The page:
We are ‘living in the shadow of Brexit’, says Peter Coveney, professor of physical chemistry at University College London. In March, he took up a concurrent post as professor of applied high performance computing at the University of Amsterdam to protect his own research and funding portfolio from the impact of Brexit. He cites the example of the EU’s €1 billion (£840 million) EuroHPC project to create a world-class European supercomputing infrastructure for research and innovation. Because of Brexit, the UK has been relegated to observer status on the project and has had to go it alone in developing the supercomputing capability demanded by researchers. ‘The position we’re currently staring at is laughable,’ says Coveney.

Uncertain prospects 

Under Johnson’s proposed Brexit deal, UK researchers will continue to be eligible to participate in Horizon 2020 and other EU funding programmes until the end of the transition period in December 2020, when the existing funding framework comes to an end anyway.

Whether the UK will be able to participate in the EU’s successor research funding programme, Horizon Europe, which comes into effect in January 2021, is uncertain. Science minister Chris Skidmore has told parliament’s science and technology committee that he expects to negotiate entry to the programme from the outset. However, given the scale of the negotiations that lie ahead association to the scheme is unlikely to be a high priority and far from certain.

‘The withdrawal agreement ties the UK into the EU’s budgetary arrangements until the end of December 2020, which obviously isn’t very far away in terms of science funding,’ says Tamara Hervey, Jean Monnet professor of European Union law at the University of Sheffield and research leader for UK in a Changing Europe. ‘After that, there’s no continuity. That would be covered by any future UK–EU relationship. And of course we don’t have anything other than the political declaration on that.’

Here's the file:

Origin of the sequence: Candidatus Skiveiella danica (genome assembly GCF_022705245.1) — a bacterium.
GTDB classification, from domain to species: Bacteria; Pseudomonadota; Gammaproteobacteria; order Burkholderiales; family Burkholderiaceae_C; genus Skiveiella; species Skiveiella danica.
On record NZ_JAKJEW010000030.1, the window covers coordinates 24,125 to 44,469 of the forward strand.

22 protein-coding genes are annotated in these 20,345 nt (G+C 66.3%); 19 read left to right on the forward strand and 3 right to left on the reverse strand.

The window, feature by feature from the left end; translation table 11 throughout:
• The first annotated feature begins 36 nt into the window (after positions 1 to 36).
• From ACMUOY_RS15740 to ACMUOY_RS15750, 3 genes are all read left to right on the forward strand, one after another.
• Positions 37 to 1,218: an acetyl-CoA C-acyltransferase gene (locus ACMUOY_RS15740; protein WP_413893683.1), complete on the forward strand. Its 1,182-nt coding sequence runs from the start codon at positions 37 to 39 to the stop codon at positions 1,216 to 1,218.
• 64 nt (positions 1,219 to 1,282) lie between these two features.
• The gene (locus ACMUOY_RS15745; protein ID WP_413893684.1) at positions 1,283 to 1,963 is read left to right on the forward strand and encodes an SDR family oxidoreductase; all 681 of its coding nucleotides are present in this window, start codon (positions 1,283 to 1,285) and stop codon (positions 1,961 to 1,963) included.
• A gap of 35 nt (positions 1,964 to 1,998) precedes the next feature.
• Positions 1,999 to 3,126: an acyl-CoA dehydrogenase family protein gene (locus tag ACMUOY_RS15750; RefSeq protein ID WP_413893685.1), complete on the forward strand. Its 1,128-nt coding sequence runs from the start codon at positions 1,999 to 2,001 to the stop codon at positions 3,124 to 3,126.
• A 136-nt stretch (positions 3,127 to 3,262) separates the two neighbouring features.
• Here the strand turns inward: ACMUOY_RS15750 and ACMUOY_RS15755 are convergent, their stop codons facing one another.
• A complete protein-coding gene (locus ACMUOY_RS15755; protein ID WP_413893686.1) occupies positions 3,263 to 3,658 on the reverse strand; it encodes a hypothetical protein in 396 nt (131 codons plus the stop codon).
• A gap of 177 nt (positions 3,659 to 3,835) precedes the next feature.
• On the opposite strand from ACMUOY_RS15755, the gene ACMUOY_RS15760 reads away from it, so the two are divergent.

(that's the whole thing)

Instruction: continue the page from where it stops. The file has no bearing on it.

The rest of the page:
In the absence of an agreement on the UK’s participation in Horizon Europe, scientists may still be able to apply for funding through schemes that are open to ‘third country’ participation. Funding programmes not open to third countries, such as the European Research Council and parts of the Marie Skłodowska-Curie fellowship programme, will be off-limits to UK-based researchers.

The government’s Brexit deal will bring to an end freedom of movement, restricting the ability of UK nationals to work across the EU and of EU citizens to work in the UK. The government is at pains to emphasise that EU citizens currently in the UK will be eligible to apply for permanent residency after five years. But they may lose this entitlement if they subsequently leave the country for an extended period.

New migrants will be subject to the UK’s existing immigration rules for non-EU citizens. But these are set to be overhauled in favour of a points-based system, similar to that used in Australia, according to Home Secretary Priti Patel. Under this approach, visas could be allocated based on an applicant’s qualifications and professional expertise, focusing on those skills that are most in demand.

UK students currently studying abroad through the Erasmus+ scheme will be able to continue with their studies. But the funding of places for the 2020–2021 academic year is less clear. And the UK’s ongoing participation in the scheme after the end of the transition period will depend on the government’s negotiations with the EU.

Brave new world?

The government is not, of course, without its post-Brexit plans for science. Proposals have already been mooted for the creation of an elite UK research funder to replace lost EU support, though how this new body would fit into the existing research funding infrastructure is unclear. The government has also discussed setting up a UK equivalent of the US Defense Advanced Research Projects Agency to champion research in emerging fields of science and technology.

The prime minister has sought to allay fears about the loss of research talent by suggesting that immigration restrictions on top scientists could be eased post-Brexit. The chancellor, Sajid Javid, has announced plans to ‘turbocharge’ funding for research and development, with a commitment to invest at least 2.4% of GDP by 2027, up from 1.69% – well below the EU average of around 2% – today. And further promises will no doubt be made as the general election campaign continues.

But science is not just about funding; it needs international collaboration, too. ‘Establishing a future relationship with the EU that preserves collaborations that have been built up over decades is a vital part of making sure that UK chemists can continue to collaborate internationally to advance scientific discovery,’ says Sheridan.

But the prospects for this remain uncertain. ‘I think it depends a great deal on the nature of the EU–UK trade relationship. If we’re in a trade relationship that involves close regulatory alignment, then I think it would be easier to have collaboration,’ says UK in a Changing Europe’s Hervey. ‘If we don’t have regulatory alignment, if we take what people are thinking of as an opportunity to diverge from European standards, then I think it would become very, very difficult.’